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Kejan

Emigration - Impressions and differences of your new/old land?

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Considering the tropical backdrop of P&B (well, taking away the most likely 97% white male demographic) there are a lot of people on here and a few of us don't live in Scotland.

For the ones who moved from Scotland ; even if you just did a gap year/work/uni exchange ; or been away for at least a year or more. What are the similarities/differences between your new country and Scotland (or your original country - maybe you've moved to Scotland from elsewhere).

Are there things that you really miss or don't at all? Things that annoy you about home or the new country? Things that are done better/worse in either nation?

Do you feel that you are ''insert citizenship'' or at least a little bit of the new country? Or do you feel like your old nationality? Or do you feel a mixture of both, or oddly nothing at all?

I know a Turkish-Swede  who grew up in Sweden to Turkish parents - spoke the language, and lived a 'Swedish' life celebrating most of their social and cultural events yet after a while felt oddly isolated from being fully integrated in to the culture or 'accepted' as a Swede and felt that locals seen him as being a bit brash,loud ; yet the reversal when he tried to live in Turkey for a bit - it was even a more alien culture he said and most people seen him as a Swede - more socially reserved ; quieter.  So much so that he says he doesn't particularly feel any nationality, but more European if anything.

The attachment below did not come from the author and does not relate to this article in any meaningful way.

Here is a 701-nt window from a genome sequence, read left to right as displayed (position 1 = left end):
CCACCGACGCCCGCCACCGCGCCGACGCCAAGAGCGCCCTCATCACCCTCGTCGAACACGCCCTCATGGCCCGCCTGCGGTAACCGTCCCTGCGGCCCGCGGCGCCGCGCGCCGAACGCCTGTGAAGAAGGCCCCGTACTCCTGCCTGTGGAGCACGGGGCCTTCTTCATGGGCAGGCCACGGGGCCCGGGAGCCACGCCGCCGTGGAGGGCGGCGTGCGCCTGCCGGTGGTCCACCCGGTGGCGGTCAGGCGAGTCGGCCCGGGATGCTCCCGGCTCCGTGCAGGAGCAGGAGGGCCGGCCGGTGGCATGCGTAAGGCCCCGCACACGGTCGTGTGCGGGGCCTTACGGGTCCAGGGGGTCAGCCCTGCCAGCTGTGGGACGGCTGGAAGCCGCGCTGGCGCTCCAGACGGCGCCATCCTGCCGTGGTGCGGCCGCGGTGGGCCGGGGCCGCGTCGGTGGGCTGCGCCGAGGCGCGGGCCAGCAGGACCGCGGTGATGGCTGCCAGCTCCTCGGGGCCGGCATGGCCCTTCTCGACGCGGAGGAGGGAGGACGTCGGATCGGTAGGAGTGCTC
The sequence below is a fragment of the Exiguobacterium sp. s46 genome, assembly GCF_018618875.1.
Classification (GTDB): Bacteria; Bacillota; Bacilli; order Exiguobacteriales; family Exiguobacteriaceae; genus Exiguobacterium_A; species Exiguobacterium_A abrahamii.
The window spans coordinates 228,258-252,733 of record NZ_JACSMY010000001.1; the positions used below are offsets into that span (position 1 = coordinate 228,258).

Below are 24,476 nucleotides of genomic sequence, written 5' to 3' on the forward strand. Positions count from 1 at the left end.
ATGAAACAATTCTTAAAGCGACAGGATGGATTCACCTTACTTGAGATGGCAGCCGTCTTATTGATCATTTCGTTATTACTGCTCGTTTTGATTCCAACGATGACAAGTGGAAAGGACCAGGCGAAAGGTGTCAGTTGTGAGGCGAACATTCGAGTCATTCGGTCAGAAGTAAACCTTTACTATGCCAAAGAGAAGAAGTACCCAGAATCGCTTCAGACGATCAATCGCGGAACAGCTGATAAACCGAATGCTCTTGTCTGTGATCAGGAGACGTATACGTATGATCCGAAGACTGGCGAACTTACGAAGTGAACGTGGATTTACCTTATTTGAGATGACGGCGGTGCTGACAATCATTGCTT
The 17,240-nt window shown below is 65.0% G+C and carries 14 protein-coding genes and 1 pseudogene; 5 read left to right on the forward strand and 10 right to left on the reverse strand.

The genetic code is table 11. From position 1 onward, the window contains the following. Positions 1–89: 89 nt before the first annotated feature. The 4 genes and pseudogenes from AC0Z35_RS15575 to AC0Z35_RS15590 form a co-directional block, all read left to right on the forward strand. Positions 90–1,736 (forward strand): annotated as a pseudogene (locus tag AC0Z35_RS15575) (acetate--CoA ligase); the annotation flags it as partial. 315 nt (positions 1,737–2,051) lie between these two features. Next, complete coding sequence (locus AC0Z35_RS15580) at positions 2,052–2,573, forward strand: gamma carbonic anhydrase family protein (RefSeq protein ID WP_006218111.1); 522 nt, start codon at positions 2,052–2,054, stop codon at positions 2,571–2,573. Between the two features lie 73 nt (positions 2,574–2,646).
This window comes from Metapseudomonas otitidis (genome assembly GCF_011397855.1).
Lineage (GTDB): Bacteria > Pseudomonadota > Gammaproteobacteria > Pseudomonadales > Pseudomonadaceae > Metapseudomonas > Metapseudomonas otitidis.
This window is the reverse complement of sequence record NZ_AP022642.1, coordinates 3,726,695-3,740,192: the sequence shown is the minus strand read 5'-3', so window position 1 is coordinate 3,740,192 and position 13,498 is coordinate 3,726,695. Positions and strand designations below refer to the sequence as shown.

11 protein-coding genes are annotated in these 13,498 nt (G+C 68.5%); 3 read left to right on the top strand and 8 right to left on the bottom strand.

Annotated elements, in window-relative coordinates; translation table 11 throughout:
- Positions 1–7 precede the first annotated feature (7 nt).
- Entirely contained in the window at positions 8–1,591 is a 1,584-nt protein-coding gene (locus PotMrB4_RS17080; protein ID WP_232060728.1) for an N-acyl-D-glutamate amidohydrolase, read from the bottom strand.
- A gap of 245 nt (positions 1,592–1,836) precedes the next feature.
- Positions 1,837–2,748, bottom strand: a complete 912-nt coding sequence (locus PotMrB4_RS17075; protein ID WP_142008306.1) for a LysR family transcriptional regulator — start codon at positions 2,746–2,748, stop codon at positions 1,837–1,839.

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Their expats not those nasty migrants and immagrents that come to this country 🙄🙄🙄

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Lived in That London and various places in  England. They definitely do public transport better, especially Sheffield. Pubs are more about socialising compared to getting absolutely smashed as quickly as possible. The whole place needs a lick of paint, especially the coastal towns which are run-down shiteholes in the main. Imagine a hundred Greenocks and you're not far wrong.  A country looking backward whereas I genuinely feel Scotland is a more positive and forward-looking country. Having said that, southern girls are way dirtier so swings and roundabouts. 

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1 hour ago, Melanius Mullarkey said:

I moved from Elgin to Dundee nearly 30 years ago. Still don’t understand a fucking word they’re saying.